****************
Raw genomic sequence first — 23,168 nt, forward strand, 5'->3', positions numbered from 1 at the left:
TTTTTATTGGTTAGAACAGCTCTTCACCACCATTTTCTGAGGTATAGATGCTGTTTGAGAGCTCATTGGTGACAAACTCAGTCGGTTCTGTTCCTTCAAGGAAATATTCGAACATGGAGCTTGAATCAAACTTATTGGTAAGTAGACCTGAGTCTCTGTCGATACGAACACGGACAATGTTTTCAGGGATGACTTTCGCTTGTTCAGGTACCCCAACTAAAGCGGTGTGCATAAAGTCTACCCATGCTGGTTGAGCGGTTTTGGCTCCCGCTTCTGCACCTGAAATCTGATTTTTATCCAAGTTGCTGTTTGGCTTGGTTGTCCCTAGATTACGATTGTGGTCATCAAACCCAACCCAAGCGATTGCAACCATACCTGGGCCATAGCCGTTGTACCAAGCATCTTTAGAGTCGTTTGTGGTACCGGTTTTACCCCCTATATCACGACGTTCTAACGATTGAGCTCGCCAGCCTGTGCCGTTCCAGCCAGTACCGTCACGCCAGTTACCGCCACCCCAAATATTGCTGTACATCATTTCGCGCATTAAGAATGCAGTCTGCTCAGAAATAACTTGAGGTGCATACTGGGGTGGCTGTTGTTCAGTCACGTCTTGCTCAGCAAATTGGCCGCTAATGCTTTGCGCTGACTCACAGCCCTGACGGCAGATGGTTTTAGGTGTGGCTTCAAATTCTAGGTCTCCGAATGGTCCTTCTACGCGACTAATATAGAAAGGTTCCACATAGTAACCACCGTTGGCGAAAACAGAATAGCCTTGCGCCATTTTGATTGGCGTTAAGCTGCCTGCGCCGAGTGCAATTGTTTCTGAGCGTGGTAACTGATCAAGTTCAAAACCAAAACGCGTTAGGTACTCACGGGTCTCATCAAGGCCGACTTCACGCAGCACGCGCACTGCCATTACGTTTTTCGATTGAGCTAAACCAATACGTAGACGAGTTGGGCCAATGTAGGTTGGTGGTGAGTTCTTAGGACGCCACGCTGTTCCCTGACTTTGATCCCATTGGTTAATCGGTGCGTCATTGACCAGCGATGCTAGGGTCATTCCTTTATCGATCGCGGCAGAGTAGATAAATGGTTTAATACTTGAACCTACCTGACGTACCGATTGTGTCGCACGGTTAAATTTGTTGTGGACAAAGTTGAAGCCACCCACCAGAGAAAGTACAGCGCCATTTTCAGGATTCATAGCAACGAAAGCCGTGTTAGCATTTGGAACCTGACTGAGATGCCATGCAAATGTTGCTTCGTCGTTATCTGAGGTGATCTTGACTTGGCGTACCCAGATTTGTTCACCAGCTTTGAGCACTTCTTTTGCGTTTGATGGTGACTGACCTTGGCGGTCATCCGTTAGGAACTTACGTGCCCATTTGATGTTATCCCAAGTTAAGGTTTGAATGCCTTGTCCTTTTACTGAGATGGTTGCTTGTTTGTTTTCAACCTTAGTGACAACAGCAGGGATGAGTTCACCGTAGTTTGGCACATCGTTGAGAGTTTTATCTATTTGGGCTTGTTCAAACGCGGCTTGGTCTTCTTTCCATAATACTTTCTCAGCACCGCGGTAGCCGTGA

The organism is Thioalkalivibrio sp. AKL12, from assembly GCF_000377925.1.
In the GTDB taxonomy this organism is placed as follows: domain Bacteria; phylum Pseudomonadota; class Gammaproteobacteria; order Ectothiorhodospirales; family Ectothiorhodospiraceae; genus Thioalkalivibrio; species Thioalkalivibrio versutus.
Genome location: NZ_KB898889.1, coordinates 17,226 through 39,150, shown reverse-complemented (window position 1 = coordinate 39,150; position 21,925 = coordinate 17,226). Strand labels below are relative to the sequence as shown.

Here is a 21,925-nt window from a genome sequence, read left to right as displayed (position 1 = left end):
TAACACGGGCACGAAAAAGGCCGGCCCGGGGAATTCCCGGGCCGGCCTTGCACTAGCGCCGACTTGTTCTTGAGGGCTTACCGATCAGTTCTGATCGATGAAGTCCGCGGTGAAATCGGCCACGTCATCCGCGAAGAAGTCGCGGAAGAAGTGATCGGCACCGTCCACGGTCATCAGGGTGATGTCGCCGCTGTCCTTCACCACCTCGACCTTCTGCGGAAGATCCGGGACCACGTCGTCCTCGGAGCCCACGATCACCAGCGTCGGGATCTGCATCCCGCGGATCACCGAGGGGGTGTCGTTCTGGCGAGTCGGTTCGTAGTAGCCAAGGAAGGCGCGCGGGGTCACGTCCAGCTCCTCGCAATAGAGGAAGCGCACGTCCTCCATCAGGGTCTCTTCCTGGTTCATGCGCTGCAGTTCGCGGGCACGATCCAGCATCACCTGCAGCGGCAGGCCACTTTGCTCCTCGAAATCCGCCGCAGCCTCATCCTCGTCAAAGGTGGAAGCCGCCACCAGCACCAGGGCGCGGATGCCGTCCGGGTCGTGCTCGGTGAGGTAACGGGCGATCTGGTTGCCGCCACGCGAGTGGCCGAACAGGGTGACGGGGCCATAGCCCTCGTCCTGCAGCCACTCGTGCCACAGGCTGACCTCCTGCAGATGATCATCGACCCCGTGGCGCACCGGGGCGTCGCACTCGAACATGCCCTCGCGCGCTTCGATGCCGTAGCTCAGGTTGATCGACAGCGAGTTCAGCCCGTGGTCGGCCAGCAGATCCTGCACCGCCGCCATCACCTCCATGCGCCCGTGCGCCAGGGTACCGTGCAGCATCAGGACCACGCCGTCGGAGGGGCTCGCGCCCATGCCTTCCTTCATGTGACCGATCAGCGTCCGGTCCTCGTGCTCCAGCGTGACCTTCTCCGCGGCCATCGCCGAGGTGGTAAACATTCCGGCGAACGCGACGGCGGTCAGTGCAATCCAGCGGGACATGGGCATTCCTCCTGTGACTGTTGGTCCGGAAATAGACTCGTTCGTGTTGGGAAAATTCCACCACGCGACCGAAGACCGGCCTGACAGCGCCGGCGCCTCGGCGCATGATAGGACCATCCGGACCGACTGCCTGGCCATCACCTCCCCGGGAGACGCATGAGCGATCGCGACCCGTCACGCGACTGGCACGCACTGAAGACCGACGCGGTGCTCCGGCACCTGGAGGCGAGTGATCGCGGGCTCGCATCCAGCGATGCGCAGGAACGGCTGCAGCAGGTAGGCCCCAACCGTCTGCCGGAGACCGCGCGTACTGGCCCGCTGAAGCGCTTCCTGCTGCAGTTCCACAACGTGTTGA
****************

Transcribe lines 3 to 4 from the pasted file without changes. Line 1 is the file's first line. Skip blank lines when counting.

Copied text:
The organism is Thioalkalivibrio sp. AKL12, from assembly GCF_000377925.1.
In the GTDB taxonomy this organism is placed as follows: domain Bacteria; phylum Pseudomonadota; class Gammaproteobacteria; order Ectothiorhodospirales; family Ectothiorhodospiraceae; genus Thioalkalivibrio; species Thioalkalivibrio versutus.